CGI and Perl

Monitoring Filesystem Changes,Network Security, and Analyzing Password Security

There are three basic tools to enhance the security of your system by monitoring filesystem changes and checking for bad passwords. These tools have been in use for a long time and are freely available. We recommend that you use them all on a regular basis. Monitoring the Filesystem First, for monitoring the filesystem, there are two primary tools. The first is called TripWire. It's a suite of C programs and bourne shell scripts that analyze the critical files on your system and produce a database. Then, each time you run the tool after the database has been created, it compares the current state of the files to the stored parameters for size, ownership, permissions, timestamps, and checksums. If anything changes, you get a report of exactly where the change occurred, when it happened, and what changed for any given critical filesystem entity that you have set up to monitor. You can obtain TripWire's latest version at

The other tool commonly used to monitor the filesystem is called COPS (Computer Oracle and Password System). COPS is a suite of Perl scripts that traverse the filesystem, looking for SUID programs or scripts, system directories and files that are world writable, and other potential holes. COPS also makes a database that stores the current status of all important files it finds, compares any given run against this database, and reports back about a large number of potential problems. COPS also provides rudimentary checking for bad passwords, user's home directories and login files, anon ftp setup, unrestricted tftp, and even timestamps of key files that have been included in past CERT advisories, along with the Kuang expert system, which takes a set of rules and tries to determine if your system can be compromised. COPS is available at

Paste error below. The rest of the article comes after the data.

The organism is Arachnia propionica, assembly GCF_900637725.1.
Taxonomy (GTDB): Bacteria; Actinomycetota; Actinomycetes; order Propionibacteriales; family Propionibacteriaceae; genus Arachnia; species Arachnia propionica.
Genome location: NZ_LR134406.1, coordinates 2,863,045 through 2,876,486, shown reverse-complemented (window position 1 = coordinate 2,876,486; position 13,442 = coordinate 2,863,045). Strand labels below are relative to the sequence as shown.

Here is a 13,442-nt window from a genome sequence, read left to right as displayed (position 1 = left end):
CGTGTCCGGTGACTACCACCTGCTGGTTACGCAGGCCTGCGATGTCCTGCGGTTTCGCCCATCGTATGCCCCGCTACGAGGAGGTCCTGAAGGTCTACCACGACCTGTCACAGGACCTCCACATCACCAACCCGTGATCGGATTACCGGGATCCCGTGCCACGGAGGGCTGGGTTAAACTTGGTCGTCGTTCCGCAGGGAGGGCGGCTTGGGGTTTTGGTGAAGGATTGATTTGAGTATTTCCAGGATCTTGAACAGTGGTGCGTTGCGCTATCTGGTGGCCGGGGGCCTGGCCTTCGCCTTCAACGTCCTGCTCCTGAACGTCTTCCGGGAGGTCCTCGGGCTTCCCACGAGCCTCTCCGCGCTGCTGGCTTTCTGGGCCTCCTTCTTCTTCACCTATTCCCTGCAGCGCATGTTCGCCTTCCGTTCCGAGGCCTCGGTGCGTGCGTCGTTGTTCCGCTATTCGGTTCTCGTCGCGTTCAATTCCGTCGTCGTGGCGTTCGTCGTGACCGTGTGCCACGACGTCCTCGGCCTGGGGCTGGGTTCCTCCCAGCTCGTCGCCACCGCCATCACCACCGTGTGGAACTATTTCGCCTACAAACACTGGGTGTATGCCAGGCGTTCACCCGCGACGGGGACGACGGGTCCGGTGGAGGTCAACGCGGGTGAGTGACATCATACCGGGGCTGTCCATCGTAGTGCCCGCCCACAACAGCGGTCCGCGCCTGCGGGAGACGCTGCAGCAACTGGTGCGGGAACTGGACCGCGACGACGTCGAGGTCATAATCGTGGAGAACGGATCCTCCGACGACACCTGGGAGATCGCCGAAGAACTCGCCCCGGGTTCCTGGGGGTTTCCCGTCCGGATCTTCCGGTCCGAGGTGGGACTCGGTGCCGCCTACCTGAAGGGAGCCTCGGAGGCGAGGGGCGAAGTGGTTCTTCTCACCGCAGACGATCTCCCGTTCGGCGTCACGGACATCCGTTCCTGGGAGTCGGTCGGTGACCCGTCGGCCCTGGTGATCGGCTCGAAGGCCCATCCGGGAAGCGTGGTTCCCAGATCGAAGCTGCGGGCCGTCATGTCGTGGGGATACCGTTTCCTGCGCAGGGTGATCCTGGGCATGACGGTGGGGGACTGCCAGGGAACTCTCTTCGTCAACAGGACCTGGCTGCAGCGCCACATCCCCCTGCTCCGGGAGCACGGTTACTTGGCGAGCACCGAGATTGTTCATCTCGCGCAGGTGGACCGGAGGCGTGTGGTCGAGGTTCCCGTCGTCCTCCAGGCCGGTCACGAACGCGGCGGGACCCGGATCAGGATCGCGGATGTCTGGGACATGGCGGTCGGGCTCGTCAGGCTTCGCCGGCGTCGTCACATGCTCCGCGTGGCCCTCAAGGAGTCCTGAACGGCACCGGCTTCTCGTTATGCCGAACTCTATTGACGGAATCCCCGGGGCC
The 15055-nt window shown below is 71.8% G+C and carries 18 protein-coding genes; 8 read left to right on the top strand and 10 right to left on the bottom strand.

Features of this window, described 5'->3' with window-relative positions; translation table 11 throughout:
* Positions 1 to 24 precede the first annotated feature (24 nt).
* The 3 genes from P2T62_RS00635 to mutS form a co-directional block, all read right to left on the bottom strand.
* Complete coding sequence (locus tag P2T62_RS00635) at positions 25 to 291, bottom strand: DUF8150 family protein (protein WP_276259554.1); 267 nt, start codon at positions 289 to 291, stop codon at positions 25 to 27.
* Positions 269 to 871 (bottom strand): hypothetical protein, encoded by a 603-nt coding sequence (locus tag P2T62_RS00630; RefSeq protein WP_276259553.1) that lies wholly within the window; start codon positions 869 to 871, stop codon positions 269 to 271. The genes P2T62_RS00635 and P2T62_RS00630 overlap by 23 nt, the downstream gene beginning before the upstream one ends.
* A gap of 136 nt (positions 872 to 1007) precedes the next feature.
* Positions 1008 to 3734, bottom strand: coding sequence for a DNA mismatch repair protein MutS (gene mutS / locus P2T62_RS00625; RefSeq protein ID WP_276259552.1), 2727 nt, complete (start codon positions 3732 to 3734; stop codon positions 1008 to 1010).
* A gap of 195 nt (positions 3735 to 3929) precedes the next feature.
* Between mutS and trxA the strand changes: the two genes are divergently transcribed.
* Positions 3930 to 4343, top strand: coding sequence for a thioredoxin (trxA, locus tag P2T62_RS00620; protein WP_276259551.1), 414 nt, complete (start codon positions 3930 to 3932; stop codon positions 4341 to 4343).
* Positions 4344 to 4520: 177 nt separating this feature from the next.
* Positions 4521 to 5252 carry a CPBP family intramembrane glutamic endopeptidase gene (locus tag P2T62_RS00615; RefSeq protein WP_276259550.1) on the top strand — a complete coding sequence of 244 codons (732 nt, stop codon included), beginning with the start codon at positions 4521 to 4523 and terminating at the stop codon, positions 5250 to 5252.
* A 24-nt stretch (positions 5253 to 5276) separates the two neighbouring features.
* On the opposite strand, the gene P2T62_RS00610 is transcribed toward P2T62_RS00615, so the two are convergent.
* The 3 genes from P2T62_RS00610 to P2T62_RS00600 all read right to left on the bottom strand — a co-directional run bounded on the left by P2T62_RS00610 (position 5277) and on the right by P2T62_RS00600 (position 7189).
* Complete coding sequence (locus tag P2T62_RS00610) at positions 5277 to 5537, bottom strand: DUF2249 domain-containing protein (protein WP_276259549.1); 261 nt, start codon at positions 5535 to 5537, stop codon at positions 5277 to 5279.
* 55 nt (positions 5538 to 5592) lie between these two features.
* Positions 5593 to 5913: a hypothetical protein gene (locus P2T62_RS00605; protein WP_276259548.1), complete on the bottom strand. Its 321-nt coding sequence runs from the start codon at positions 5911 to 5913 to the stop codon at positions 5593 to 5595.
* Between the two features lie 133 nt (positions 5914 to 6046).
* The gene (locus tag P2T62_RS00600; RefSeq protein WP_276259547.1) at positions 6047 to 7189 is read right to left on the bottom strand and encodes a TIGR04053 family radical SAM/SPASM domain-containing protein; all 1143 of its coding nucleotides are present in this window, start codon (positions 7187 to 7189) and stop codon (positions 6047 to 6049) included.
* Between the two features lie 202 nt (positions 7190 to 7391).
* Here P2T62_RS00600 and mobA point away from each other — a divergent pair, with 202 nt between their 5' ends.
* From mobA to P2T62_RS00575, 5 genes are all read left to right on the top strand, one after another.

Monitoring System Password Security There are several steps that must be taken in order to implement a plan for preventing bad passwords. The first, and most important to implement, is to insure that the user cannot create a bad password. There are a number of potential algorithms that should be checked before allowing the user to change or create the password. One tool that is widely used to do this replaces the /bin/passwd program with a suid wrapper that invokes a Perl script called anlpasswd. There are also many others. The important thing to realize is that you must ensure that the user cannot select a "bad" password before implementing the other components of a password security plan.

The next step in password security is to run a program called Crack against the /etc/passwd (or its shadow) database. Crack is a CPU intensive program that runs, often for days at a time, attempting a large number of algorithms to guess the user's password(s). Once complete, the administrator informs the user that he/she needs to change his/her password if it was guessed--but not until step one is in place, or the purpose is defeated, because the user can simply choose another bad password. Crack can also be obtained from the CERT site:

Finally, a password aging scheme is sometimes used. Many users find this irritating and frustrating, to memorize one difficult password, only to have to forget it and memorize a new one a few months later. Password aging is important, though, especially if your site has proprietary or other secure information within its hierarchy. Consult your administrative documentation for more details on how to implement password aging on your particular architecture. Monitoring Network Security General network security can be tested using the "Satan" suite of programs; written in Perl and rpc/C, it is a suite of programs to test most or all of the potential network holes. Satan is available at most security-related sites, including:

by BrainBellupdated